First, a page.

After escaping flotilla uproar, Israel faces new flap over Jerusalem
A Jerusalem municipal council approved plans to install a tourist park in the East Jerusalem neighborhood of Silwan, which calls for demolishing 22 Palestinian homes. The US warned that the plan threatens Israeli-Palestinian peace talks.
Tel Aviv, Israel
Diplomatic tensions have flared over Jerusalem for the first time in weeks following the preliminary approval for a controversial plan for a tourist park in the East Jerusalem neighborhood of Silwan. The plan calls for 22 Palestinian houses to be demolished.Skip to next paragraph
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Three months after the announcement of an East Jerusalem building project upended Vice President Joe Biden's visit to the region, the move highlights the potential threat to peace talks and regional stability posed by Israeli development in contested areas of the Holy City.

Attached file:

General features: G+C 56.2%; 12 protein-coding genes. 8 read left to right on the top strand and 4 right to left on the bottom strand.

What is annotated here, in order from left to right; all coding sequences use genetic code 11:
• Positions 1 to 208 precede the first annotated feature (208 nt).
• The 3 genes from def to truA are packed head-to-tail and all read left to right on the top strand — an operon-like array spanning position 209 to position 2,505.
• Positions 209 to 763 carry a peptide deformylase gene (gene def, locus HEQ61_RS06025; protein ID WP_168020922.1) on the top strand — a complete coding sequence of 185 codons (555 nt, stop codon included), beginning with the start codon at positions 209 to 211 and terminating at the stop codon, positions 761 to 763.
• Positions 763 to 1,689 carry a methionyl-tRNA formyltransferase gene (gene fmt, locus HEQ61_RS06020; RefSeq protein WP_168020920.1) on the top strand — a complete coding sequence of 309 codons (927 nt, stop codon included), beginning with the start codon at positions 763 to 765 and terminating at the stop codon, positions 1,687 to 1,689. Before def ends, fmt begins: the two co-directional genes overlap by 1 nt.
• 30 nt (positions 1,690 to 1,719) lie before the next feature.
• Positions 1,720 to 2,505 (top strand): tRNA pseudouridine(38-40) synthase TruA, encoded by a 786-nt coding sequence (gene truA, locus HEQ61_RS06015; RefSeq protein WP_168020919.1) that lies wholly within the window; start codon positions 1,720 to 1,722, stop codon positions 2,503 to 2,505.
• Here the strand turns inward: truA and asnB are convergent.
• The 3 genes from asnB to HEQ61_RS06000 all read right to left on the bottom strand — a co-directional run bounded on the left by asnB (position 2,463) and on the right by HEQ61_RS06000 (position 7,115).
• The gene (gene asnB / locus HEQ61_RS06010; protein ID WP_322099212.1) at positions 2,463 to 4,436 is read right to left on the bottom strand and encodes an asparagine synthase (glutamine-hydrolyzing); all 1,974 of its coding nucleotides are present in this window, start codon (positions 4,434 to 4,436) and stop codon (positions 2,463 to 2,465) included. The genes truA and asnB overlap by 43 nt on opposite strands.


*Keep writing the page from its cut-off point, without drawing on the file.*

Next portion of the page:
Once again, a lower-level government agency has taken a small step toward a project that will take years to complete, leaving Prime Minister Benjamin Netanyahu, the US, and the Palestinians to handle the fallout.
'I don't think Netanyahu approved this'
To build a park and commercial center southeast of the Old City, Jerusalem Mayor Nir Barkat wants to demolish 22 Silwan homes, which the municipality says are illegally built, and provide alternative housing for Palestinians. The prime minister's office has pushed for a compromise with the affected residents, who oppose the plan.